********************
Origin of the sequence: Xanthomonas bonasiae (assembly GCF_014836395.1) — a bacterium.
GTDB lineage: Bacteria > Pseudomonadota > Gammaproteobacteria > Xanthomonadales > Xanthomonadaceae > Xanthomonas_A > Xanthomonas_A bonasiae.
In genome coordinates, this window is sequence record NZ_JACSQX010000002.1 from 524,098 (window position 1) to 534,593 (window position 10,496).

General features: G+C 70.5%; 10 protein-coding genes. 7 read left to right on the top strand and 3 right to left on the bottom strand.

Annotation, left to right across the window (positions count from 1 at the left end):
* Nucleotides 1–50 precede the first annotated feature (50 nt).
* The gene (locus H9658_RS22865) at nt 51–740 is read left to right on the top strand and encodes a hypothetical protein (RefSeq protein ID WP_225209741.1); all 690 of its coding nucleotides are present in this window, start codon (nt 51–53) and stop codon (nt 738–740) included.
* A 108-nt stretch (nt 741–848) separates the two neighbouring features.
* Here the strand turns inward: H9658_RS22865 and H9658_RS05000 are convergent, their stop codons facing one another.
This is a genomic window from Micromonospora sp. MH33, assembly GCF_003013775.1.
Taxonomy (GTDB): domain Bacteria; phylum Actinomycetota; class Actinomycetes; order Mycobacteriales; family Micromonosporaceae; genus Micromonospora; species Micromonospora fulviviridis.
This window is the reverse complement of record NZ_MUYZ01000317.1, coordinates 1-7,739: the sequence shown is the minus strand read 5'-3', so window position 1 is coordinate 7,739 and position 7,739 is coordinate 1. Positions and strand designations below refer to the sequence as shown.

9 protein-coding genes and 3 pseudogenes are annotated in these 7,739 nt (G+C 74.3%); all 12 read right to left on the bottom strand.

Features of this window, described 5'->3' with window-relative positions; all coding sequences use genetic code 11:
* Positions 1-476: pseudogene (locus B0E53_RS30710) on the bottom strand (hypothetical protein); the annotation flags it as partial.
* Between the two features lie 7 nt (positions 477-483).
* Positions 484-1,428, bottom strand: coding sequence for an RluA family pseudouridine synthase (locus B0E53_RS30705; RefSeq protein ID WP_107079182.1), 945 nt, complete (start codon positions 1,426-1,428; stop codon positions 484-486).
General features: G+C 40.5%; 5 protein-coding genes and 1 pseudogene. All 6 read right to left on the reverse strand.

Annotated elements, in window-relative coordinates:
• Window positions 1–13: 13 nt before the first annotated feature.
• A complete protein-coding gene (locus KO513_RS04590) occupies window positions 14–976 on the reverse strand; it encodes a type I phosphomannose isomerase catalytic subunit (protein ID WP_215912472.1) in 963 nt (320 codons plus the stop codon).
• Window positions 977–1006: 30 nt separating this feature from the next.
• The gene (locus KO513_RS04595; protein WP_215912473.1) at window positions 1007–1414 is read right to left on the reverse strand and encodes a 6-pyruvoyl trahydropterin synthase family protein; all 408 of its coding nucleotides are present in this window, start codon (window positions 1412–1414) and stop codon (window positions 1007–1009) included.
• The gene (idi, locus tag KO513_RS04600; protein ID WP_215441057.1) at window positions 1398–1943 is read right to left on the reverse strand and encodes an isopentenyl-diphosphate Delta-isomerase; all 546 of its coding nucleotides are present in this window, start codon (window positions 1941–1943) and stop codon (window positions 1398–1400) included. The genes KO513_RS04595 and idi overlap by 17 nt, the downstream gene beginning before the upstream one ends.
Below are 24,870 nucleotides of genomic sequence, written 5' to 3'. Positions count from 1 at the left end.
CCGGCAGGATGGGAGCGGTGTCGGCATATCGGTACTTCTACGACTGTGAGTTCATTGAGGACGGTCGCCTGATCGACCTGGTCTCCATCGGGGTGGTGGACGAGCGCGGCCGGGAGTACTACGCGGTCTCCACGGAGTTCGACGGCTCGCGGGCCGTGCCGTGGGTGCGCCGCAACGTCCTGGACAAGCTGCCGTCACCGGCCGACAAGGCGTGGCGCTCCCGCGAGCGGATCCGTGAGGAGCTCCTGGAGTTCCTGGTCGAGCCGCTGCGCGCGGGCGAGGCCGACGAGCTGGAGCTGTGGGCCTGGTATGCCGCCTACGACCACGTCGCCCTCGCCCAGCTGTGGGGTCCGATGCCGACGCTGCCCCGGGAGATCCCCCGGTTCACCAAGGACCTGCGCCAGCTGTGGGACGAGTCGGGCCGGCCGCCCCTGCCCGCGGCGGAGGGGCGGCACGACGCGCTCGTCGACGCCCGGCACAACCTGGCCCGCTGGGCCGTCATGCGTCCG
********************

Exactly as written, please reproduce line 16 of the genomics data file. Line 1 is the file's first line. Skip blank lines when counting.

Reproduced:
* Between the two features lie 7 nt (positions 477-483).